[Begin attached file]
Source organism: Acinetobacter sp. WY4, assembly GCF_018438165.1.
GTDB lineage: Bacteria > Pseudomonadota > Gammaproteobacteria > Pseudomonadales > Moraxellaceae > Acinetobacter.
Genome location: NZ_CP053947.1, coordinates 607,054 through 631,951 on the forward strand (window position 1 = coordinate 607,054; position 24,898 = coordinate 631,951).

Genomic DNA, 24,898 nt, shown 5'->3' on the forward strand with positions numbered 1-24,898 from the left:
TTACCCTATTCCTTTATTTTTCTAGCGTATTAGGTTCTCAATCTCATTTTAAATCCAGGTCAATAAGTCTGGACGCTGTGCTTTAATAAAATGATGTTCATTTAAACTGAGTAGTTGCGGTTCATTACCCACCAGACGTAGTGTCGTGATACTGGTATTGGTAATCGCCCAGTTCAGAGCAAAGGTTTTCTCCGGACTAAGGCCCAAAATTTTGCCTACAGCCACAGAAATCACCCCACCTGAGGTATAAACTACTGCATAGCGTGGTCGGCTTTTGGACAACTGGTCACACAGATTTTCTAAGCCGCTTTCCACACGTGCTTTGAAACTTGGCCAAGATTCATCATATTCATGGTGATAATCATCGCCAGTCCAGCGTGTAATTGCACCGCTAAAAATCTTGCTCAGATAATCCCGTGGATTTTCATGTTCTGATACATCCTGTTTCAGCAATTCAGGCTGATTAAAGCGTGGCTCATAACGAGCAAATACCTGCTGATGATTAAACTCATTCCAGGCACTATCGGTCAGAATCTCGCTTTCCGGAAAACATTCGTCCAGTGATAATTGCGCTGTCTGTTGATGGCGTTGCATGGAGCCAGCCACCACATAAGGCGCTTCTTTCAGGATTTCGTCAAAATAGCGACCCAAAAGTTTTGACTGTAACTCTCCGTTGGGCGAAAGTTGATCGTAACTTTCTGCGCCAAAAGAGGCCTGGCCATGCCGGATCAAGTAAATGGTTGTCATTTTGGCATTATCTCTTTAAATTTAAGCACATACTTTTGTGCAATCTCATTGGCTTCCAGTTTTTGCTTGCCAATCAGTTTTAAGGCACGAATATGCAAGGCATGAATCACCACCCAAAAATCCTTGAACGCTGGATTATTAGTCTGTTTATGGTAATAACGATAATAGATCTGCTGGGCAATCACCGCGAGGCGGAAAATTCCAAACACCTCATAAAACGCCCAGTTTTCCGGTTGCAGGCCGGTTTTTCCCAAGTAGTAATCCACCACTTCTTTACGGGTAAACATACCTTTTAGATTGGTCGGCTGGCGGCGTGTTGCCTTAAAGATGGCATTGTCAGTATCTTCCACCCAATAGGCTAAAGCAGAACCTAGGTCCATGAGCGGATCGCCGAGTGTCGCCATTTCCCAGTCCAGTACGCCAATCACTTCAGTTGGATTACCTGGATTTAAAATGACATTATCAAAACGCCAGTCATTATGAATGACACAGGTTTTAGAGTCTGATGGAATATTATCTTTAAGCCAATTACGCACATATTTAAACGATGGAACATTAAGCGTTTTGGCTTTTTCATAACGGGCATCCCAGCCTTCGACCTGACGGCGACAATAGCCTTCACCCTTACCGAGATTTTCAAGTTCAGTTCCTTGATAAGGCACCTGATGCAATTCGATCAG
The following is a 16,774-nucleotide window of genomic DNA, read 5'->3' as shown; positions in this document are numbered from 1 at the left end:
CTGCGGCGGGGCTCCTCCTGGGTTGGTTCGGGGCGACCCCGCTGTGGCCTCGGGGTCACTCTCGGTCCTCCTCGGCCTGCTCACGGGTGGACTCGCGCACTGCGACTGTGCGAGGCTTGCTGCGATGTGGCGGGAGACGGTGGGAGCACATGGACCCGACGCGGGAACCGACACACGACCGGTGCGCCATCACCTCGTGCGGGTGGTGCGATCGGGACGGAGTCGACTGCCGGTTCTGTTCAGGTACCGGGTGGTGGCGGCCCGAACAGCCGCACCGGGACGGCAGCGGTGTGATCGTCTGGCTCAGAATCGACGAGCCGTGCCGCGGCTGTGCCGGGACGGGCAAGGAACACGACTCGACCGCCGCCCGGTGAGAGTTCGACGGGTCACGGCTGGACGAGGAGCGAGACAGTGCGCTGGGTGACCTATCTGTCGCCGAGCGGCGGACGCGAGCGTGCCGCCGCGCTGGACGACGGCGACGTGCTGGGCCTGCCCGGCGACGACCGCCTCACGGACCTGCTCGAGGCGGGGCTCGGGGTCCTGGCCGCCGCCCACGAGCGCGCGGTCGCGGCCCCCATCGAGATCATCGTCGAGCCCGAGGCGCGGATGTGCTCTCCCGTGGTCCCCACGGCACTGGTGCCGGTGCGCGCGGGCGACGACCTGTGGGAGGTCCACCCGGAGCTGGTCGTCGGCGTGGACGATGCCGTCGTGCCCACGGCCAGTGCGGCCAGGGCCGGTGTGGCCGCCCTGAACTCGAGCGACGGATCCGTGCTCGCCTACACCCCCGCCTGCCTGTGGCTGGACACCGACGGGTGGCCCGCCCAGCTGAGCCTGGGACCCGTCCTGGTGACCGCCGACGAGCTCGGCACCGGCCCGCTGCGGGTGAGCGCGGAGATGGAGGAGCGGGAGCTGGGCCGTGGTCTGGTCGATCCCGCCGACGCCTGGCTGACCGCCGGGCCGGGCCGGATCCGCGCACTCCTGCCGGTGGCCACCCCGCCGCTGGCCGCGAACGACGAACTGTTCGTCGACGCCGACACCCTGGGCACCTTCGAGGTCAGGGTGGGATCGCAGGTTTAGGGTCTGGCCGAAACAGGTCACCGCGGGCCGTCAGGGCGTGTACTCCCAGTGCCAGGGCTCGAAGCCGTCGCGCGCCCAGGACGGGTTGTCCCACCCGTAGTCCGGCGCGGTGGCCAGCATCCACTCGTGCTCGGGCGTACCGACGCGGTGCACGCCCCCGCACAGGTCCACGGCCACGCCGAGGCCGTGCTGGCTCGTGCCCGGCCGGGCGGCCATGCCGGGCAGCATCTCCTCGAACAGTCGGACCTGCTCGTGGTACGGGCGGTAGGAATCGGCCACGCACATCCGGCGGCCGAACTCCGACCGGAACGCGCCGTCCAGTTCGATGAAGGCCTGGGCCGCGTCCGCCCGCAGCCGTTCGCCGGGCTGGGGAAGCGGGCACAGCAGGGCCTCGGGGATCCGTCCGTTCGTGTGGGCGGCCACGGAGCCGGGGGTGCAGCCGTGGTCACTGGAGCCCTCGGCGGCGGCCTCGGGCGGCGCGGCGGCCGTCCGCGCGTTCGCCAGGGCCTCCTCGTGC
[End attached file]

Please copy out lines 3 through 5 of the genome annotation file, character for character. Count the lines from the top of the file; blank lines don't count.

Genome location: NZ_CP053947.1, coordinates 607,054 through 631,951 on the forward strand (window position 1 = coordinate 607,054; position 24,898 = coordinate 631,951).

Genomic DNA, 24,898 nt, shown 5'->3' on the forward strand with positions numbered 1-24,898 from the left:
TTACCCTATTCCTTTATTTTTCTAGCGTATTAGGTTCTCAATCTCATTTTAAATCCAGGTCAATAAGTCTGGACGCTGTGCTTTAATAAAATGATGTTCATTTAAACTGAGTAGTTGCGGTTCATTACCCACCAGACGTAGTGTCGTGATACTGGTATTGGTAATCGCCCAGTTCAGAGCAAAGGTTTTCTCCGGACTAAGGCCCAAAATTTTGCCTACAGCCACAGAAATCACCCCACCTGAGGTATAAACTACTGCATAGCGTGGTCGGCTTTTGGACAACTGGTCACACAGATTTTCTAAGCCGCTTTCCACACGTGCTTTGAAACTTGGCCAAGATTCATCATATTCATGGTGATAATCATCGCCAGTCCAGCGTGTAATTGCACCGCTAAAAATCTTGCTCAGATAATCCCGTGGATTTTCATGTTCTGATACATCCTGTTTCAGCAATTCAGGCTGATTAAAGCGTGGCTCATAACGAGCAAATACCTGCTGATGATTAAACTCATTCCAGGCACTATCGGTCAGAATCTCGCTTTCCGGAAAACATTCGTCCAGTGATAATTGCGCTGTCTGTTGATGGCGTTGCATGGAGCCAGCCACCACATAAGGCGCTTCTTTCAGGATTTCGTCAAAATAGCGACCCAAAAGTTTTGACTGTAACTCTCCGTTGGGCGAAAGTTGATCGTAACTTTCTGCGCCAAAAGAGGCCTGGCCATGCCGGATCAAGTAAATGGTTGTCATTTTGGCATTATCTCTTTAAATTTAAGCACATACTTTTGTGCAATCTCATTGGCTTCCAGTTTTTGCTTGCCAATCAGTTTTAAGGCACGAATATGCAAGGCATGAATCACCACCCAAAAATCCTTGAACGCTGGATTATTAGTCTGTTTATGGTAATAACGATAATAGATCTGCTGGGCAATCACCGCGAGGCGGAAAATTCCAAACACCTCATAAAACGCCCAGTTTTCCGGTTGCAGGCCGGTTTTTCCCAAGTAGTAATCCACCACTTCTTTACGGGTAAACATACCTTTTAGATTGGTCGGCTGGCGGCGTGTTGCCTTAAAGATGGCATTGTCAGTATCTTCCACCCAATAGGCTAAAGCAGAACCTAGGTCCATGAGCGGATCGCCGAGTGTCGCCATTTCCCAGTCCAGTACGCCAATCACTTCAGTTGGATTACCTGGATTTAAAATGACATTATCAAAACGCCAGTCATTATGAATGACACAGGTTTTAGAGTCTGATGGAATATTATCTTTAAGCCAATTACGCACATATTTAAACGATGGAACATTAAGCGTTTTGGCTTTTTCATAACGGGCATCCCAGCCTTCGACCTGACGGCGACAATAGCCTTCACCCTTACCGAGATTTTCAAGTTCAGTTCCTTGATAAGGCACCTGATGCAATTCGATCAG